Lead by acclaimed Scottish Chef, Mark Donald, whose culinary credentials include positions at Andrew Fairlie at Gleneagles, Hibiscus, and Number One at The Balmoral his menu has been crafted to showcase the very best of local Scottish produce, innovative cooking styles and a touch of French panache.
The menu presents a seasonal and choice offering of dishes for each course.
To start with the helpful waitress suggested we opt for a selection of four or five dishes to share, one of which was smoked Padron peppers served with whipped roe and to my surprise I couldn’t get enough of them.
Main courses followed a meat, fish, and vegetarian format, I was torn between skate wing with black pudding or BBQ lamb. Decisions, decisions! They both looked tempting and to my surprise (I usually favour fish over meat) I opted for the BBQ lamb and I was so very pleased I did. BBQ skin coated melt-in-the-mouth tender and pink lamb, served with St George mushrooms, wilted spinach and a tantalising jus. I savoured every morsel.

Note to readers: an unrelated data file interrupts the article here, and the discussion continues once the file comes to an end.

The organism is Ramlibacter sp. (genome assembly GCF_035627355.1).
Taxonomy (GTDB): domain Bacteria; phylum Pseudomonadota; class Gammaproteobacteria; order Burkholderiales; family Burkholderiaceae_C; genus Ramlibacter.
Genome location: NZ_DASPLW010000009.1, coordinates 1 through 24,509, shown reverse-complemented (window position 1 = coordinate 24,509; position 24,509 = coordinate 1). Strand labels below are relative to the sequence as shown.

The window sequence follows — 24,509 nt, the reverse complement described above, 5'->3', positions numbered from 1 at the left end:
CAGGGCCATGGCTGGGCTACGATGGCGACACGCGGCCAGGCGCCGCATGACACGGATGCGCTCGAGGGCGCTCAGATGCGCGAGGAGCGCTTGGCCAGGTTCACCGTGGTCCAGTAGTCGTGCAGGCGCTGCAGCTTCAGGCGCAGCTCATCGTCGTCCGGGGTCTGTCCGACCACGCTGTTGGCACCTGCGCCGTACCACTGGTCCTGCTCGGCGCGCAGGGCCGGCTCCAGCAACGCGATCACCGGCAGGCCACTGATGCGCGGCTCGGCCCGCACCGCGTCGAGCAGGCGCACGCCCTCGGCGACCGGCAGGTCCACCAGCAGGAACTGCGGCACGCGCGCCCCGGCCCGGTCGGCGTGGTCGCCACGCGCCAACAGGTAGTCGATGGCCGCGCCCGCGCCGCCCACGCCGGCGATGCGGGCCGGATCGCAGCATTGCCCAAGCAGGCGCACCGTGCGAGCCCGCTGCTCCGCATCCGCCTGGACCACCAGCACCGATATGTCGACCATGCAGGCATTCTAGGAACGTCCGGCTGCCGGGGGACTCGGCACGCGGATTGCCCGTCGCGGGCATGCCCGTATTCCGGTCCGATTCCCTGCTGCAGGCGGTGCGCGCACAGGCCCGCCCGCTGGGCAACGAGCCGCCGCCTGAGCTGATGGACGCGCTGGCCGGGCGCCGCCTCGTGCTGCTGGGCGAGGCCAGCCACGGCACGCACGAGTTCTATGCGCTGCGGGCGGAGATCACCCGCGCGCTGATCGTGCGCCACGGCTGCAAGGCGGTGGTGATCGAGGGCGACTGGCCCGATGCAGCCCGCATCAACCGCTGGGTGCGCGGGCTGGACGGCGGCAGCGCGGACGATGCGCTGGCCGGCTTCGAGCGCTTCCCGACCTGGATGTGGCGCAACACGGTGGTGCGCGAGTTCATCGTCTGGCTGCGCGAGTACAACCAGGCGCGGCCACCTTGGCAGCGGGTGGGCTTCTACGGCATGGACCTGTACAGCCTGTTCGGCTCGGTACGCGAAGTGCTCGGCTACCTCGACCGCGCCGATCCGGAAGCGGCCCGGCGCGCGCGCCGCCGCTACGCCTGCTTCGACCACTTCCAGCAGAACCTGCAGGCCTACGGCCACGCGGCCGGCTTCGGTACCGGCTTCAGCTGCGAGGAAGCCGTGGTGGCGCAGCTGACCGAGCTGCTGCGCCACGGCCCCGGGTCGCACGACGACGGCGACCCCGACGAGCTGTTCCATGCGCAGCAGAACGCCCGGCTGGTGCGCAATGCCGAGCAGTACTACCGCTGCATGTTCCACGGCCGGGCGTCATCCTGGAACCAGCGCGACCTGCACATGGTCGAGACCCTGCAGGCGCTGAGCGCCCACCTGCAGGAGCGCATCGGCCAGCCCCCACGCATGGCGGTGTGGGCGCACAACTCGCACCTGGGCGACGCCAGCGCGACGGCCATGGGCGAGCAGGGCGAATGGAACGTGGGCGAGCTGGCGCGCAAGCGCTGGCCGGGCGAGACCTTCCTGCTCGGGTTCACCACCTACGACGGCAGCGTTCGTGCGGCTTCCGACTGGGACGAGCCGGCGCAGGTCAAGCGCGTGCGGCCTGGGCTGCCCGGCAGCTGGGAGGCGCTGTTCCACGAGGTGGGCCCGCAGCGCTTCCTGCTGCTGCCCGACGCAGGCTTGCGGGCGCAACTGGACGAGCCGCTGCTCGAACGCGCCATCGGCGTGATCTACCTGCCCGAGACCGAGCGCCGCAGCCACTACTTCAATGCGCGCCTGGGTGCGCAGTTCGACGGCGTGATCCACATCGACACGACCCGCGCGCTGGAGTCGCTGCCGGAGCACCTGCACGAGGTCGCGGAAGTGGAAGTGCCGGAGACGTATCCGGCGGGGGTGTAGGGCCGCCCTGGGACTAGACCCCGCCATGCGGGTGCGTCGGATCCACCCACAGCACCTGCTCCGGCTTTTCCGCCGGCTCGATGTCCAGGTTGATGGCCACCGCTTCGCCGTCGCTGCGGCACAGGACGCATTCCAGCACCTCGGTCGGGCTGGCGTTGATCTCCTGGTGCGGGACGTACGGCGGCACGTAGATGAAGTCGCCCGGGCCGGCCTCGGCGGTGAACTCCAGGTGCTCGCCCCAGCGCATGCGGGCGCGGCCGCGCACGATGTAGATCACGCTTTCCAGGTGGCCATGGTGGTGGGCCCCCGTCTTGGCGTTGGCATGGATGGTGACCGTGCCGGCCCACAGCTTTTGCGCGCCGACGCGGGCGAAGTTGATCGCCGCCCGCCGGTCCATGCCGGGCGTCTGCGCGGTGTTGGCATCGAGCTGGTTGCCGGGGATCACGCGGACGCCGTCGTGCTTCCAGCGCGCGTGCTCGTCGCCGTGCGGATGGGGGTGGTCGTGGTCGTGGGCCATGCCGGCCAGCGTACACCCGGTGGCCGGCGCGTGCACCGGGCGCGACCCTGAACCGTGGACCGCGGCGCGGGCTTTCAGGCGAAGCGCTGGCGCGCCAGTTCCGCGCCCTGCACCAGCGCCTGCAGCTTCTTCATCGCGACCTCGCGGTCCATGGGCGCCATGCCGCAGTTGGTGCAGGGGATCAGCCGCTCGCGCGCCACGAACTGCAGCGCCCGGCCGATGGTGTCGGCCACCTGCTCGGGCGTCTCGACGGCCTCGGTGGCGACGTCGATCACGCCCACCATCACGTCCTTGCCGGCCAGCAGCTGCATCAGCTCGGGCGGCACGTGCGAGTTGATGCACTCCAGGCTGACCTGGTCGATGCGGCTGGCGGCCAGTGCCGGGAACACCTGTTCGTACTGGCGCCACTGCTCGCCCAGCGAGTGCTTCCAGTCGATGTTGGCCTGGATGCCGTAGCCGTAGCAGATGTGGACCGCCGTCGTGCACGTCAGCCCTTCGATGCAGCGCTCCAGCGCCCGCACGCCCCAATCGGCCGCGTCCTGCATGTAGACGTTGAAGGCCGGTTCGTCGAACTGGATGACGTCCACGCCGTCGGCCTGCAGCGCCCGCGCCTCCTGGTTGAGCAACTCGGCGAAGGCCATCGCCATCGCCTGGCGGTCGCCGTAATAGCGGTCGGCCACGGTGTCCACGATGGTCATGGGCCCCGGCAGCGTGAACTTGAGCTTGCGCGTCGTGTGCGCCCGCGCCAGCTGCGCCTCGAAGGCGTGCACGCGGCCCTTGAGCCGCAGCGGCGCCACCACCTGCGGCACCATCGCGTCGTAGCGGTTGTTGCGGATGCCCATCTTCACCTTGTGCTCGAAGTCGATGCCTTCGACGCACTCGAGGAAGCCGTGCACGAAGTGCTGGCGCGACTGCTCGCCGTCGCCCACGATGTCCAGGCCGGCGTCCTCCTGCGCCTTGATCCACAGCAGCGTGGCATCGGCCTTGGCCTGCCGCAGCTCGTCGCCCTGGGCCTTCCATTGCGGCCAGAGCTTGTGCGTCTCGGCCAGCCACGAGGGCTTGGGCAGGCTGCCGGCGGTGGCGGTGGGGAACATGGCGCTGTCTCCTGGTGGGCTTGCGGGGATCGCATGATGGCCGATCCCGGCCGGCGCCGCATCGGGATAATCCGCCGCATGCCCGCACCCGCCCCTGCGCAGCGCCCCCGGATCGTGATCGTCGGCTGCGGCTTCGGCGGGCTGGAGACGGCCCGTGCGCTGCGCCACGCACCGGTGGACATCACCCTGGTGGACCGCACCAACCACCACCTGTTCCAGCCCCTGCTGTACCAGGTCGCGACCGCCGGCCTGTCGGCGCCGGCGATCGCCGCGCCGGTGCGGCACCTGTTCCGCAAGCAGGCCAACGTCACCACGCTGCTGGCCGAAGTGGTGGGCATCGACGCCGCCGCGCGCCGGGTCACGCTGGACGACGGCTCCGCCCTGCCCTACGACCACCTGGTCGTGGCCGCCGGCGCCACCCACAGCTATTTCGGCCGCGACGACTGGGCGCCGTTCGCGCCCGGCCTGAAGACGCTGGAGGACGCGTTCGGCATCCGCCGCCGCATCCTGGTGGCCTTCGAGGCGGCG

Ross opted for new season asparagus and black truffle butter which he said was first class on the taste factor too.
Dessert comprised of a sweet or cheese option; I enjoyed the strawberry crème brulé, especially the crispy caramelized topping but the cheese board was the star of the dessert show; even Ross, a real cheese monster, was (almost!) overwhelmed by the platter presented before him.
The 600-bin wine list has an emphasis on French wine, with an impressive collection of rare and fine wines, including some from the private collection of co-owner Silvio Denz from his estates in Bordeaux, Chateau Lafaurie-Peyraguey in Sauternes and Chateau Faugeres in Saint-Emilion to name a few. Executive Sommelier, Julien Beltzung, whose impressive career includes time at the landmark Mandarin Oriental, Hong Kong is on hand to share his wealth of superlative knowledge.
The ambience is refined, the food more than exquisite and the service is entirely first-class.
What a truly wonderful day!!
Although whisky isn’t my drink of choice, it is impossible not to feel great admiration and appreciation for what the team (both past and present) has achieved here.
I highly recommend spending a full day at the distillery and its Michelin-starred restaurant and exploring every nook and cranny. Talk to the friendly team, work up an appetite (and thirst), and most of all take your time to understand the provenance, embrace the prowess and feel the passion.
Address: The Glenturret Distillery, The Hosh, Crieff PH7 4HA